[Haskell-cafe] Is it possible to make lazy combinators for IO?
dct25-561bs at mythic-beasts.com
Mon Apr 18 21:12:05 UTC 2016
Sorry, you've lost me. I suspect you're trying to give a minimal example of
the problem you're having, but you've stripped away too much context. What
are lazyMap and f? At least, what are their types?
On 18 Apr 2016 22:03, "David Feuer" <david.feuer at gmail.com> wrote:
> Consider the implementation of `second` for pairs:
> second f ~(a,b) = (a, f b)
> fix $ second (3 :)
> Will be (undefined, [3,3,....])
> Translating this to IO, I'd want
> lazyMap f undefined
> to produce as much as possible of the result, although it cannot produce
> the final State# RealWorld token.
> On Apr 18, 2016 4:47 PM, "David Turner" <dct25-561bs at mythic-beasts.com>
>> You can't know that the final result of the computation (x `seq` (3:...))
>> will begin with 3, because sometimes it doesn't! More specifically, it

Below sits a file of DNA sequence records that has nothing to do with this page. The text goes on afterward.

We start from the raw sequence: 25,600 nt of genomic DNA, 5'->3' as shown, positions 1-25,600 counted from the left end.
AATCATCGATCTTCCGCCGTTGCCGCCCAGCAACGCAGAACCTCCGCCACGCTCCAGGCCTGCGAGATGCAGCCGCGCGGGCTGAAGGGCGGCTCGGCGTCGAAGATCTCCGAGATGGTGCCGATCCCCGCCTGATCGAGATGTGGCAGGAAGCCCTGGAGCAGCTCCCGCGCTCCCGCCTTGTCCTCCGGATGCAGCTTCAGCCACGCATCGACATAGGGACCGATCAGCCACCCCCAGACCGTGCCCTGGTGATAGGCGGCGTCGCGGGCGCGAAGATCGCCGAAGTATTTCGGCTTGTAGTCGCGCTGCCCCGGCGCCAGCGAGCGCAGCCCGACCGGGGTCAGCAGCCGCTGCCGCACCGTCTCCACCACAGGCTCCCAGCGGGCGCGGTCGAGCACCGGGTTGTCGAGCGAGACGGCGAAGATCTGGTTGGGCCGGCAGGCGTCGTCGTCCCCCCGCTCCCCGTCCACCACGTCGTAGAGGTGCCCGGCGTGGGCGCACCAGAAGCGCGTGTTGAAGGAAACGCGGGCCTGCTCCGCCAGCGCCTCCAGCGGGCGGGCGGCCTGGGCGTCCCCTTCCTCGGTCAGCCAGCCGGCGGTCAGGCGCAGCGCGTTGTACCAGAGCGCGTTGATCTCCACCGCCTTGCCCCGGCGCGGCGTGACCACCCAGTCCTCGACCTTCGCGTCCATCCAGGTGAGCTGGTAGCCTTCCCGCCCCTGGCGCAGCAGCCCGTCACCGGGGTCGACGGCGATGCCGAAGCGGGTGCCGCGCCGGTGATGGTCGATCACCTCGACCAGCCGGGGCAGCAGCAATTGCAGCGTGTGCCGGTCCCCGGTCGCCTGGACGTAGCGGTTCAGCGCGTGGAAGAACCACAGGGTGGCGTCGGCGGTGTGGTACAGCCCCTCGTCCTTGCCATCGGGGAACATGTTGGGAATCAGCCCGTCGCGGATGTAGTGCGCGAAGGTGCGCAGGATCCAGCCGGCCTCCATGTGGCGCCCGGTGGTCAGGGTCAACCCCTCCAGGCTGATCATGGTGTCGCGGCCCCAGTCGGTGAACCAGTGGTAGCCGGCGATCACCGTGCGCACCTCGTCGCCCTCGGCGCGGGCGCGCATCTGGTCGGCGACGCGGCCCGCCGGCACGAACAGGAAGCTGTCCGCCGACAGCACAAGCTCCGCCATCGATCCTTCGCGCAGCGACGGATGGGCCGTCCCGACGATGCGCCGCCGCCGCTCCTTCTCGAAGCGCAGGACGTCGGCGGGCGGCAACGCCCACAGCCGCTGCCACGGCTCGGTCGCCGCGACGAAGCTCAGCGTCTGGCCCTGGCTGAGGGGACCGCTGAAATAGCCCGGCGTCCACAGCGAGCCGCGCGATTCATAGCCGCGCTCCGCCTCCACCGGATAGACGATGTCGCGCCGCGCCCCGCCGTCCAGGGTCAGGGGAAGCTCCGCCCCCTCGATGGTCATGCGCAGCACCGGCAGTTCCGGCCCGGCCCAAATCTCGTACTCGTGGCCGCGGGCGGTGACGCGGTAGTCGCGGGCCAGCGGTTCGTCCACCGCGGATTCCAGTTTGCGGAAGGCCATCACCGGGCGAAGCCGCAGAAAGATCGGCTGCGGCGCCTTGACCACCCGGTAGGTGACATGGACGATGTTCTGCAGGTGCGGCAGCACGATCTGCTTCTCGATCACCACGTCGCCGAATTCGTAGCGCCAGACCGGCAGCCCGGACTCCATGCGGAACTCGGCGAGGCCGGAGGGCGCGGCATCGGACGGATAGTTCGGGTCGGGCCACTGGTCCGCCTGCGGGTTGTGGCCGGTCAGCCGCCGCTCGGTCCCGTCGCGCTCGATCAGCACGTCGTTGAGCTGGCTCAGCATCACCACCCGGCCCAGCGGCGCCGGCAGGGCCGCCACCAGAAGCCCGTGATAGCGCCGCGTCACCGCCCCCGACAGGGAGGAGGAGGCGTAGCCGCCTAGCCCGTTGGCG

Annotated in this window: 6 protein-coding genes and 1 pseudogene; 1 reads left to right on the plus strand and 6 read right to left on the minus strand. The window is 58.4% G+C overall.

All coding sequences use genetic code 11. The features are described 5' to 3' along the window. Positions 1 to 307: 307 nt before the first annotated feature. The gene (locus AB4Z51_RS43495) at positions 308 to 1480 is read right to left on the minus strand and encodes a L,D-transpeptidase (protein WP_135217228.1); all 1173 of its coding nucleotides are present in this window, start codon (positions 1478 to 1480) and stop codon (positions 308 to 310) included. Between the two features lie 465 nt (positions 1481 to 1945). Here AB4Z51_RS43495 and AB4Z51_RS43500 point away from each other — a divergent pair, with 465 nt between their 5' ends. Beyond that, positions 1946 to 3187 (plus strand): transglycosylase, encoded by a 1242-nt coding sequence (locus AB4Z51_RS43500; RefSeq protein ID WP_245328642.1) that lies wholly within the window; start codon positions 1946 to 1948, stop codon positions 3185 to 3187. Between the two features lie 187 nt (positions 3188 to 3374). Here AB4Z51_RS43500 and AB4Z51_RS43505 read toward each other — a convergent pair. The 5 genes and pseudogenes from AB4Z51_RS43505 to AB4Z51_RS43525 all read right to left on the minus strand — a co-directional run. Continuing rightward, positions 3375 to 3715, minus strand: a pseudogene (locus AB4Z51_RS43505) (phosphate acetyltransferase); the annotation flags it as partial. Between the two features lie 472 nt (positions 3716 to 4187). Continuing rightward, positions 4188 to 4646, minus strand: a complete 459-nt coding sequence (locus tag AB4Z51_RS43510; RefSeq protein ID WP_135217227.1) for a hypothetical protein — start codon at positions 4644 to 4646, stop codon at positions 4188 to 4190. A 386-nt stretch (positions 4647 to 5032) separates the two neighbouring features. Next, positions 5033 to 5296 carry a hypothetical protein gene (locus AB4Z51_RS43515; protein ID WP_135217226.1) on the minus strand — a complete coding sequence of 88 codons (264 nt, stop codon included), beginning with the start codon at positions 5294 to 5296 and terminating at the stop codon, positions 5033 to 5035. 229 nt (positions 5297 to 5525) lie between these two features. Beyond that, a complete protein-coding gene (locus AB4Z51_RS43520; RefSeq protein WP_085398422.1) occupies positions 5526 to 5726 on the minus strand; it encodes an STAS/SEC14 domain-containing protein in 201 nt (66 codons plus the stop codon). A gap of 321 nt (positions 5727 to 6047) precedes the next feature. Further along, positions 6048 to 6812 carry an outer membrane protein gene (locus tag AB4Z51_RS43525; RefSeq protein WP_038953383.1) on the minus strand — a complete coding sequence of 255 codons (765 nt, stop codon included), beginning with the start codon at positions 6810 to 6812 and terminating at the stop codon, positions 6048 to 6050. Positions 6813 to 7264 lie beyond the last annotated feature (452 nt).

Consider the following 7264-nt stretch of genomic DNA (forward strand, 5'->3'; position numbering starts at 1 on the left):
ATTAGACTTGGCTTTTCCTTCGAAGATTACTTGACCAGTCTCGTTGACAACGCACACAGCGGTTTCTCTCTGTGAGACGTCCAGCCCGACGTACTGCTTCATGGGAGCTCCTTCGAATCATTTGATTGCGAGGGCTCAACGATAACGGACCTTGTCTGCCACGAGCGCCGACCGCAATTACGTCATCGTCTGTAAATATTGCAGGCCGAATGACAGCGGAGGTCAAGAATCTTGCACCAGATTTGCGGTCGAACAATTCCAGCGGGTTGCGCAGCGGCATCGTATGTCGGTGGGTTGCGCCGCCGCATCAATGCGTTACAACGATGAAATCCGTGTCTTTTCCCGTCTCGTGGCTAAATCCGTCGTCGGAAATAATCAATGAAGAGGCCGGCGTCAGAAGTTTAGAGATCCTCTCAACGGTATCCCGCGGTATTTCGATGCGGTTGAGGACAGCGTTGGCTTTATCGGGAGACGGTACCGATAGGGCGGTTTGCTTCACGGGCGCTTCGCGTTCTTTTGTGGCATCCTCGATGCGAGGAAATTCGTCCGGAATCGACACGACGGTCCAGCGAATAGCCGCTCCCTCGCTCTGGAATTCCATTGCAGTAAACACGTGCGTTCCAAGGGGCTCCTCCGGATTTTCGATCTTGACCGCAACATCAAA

>> diverges (without yielding the 3) if x diverges.
>> I don't think this is anything special about mfix: (let x = x `seq` 3:...
>> in x) also diverges for the same reason.
>> Hope that helps,
>> On 18 Apr 2016 21:19, "David Feuer" <david.feuer at gmail.com> wrote:
>>> f :: a -> IO a
>>> for some a, and I want to use
>>> mfix f
>>> then f must not inspect its argument in any way, or the computation
>>> will get stuck. In some cases, this seems a bit harsh. For example,
>>> mfix (\x -> fmap (3 :) (x `seq` readLn))
>>> looks perfectly reasonable. There is no need to inspect the return 
>>> action to know that the final result of the computation will begin
>>> with 3:. Is there a lazy IO mapping function somewhere that can work
>>> such magic?
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>>> Haskell-Cafe at haskell.org
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